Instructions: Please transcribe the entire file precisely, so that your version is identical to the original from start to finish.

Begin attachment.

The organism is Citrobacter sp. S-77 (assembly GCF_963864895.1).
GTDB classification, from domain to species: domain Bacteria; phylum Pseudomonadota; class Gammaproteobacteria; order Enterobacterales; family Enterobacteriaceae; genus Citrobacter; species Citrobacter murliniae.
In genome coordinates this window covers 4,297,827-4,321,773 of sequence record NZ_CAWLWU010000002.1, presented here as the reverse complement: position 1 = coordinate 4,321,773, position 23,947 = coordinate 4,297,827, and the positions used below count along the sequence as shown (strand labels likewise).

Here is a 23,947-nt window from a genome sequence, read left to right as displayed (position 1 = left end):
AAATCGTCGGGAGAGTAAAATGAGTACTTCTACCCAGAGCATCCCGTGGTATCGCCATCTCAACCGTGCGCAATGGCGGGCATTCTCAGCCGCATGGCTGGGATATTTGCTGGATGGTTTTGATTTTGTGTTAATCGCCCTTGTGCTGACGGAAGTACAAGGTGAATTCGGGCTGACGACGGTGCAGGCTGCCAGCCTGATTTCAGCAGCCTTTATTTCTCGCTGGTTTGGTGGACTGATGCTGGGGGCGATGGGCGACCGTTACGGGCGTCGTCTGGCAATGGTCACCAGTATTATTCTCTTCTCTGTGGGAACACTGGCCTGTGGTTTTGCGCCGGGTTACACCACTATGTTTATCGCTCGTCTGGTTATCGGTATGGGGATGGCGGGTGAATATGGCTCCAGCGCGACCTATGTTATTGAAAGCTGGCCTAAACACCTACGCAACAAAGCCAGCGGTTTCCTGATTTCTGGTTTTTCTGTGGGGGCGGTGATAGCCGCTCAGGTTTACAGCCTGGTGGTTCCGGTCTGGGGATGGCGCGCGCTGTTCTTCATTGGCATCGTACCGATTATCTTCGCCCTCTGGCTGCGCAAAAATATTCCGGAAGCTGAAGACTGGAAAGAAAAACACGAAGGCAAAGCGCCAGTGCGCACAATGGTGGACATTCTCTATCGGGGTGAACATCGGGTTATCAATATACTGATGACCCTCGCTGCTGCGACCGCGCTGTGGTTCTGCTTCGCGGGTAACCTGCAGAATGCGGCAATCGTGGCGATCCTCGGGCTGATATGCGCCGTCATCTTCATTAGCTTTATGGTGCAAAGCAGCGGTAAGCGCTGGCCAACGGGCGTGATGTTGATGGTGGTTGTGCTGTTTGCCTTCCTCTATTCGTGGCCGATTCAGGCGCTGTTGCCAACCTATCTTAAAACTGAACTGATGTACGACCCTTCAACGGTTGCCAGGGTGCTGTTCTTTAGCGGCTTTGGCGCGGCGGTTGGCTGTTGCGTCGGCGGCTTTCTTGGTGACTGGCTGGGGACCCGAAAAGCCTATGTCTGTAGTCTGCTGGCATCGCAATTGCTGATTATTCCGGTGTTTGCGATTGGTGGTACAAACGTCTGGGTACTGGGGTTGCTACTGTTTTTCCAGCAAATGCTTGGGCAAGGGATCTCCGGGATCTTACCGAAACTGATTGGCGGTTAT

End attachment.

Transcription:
The organism is Citrobacter sp. S-77 (assembly GCF_963864895.1).
GTDB classification, from domain to species: domain Bacteria; phylum Pseudomonadota; class Gammaproteobacteria; order Enterobacterales; family Enterobacteriaceae; genus Citrobacter; species Citrobacter murliniae.
In genome coordinates this window covers 4,297,827-4,321,773 of sequence record NZ_CAWLWU010000002.1, presented here as the reverse complement: position 1 = coordinate 4,321,773, position 23,947 = coordinate 4,297,827, and the positions used below count along the sequence as shown (strand labels likewise).

Here is a 23,947-nt window from a genome sequence, read left to right as displayed (position 1 = left end):
AAATCGTCGGGAGAGTAAAATGAGTACTTCTACCCAGAGCATCCCGTGGTATCGCCATCTCAACCGTGCGCAATGGCGGGCATTCTCAGCCGCATGGCTGGGATATTTGCTGGATGGTTTTGATTTTGTGTTAATCGCCCTTGTGCTGACGGAAGTACAAGGTGAATTCGGGCTGACGACGGTGCAGGCTGCCAGCCTGATTTCAGCAGCCTTTATTTCTCGCTGGTTTGGTGGACTGATGCTGGGGGCGATGGGCGACCGTTACGGGCGTCGTCTGGCAATGGTCACCAGTATTATTCTCTTCTCTGTGGGAACACTGGCCTGTGGTTTTGCGCCGGGTTACACCACTATGTTTATCGCTCGTCTGGTTATCGGTATGGGGATGGCGGGTGAATATGGCTCCAGCGCGACCTATGTTATTGAAAGCTGGCCTAAACACCTACGCAACAAAGCCAGCGGTTTCCTGATTTCTGGTTTTTCTGTGGGGGCGGTGATAGCCGCTCAGGTTTACAGCCTGGTGGTTCCGGTCTGGGGATGGCGCGCGCTGTTCTTCATTGGCATCGTACCGATTATCTTCGCCCTCTGGCTGCGCAAAAATATTCCGGAAGCTGAAGACTGGAAAGAAAAACACGAAGGCAAAGCGCCAGTGCGCACAATGGTGGACATTCTCTATCGGGGTGAACATCGGGTTATCAATATACTGATGACCCTCGCTGCTGCGACCGCGCTGTGGTTCTGCTTCGCGGGTAACCTGCAGAATGCGGCAATCGTGGCGATCCTCGGGCTGATATGCGCCGTCATCTTCATTAGCTTTATGGTGCAAAGCAGCGGTAAGCGCTGGCCAACGGGCGTGATGTTGATGGTGGTTGTGCTGTTTGCCTTCCTCTATTCGTGGCCGATTCAGGCGCTGTTGCCAACCTATCTTAAAACTGAACTGATGTACGACCCTTCAACGGTTGCCAGGGTGCTGTTCTTTAGCGGCTTTGGCGCGGCGGTTGGCTGTTGCGTCGGCGGCTTTCTTGGTGACTGGCTGGGGACCCGAAAAGCCTATGTCTGTAGTCTGCTGGCATCGCAATTGCTGATTATTCCGGTGTTTGCGATTGGTGGTACAAACGTCTGGGTACTGGGGTTGCTACTGTTTTTCCAGCAAATGCTTGGGCAAGGGATCTCCGGGATCTTACCGAAACTGATTGGCGGTTAT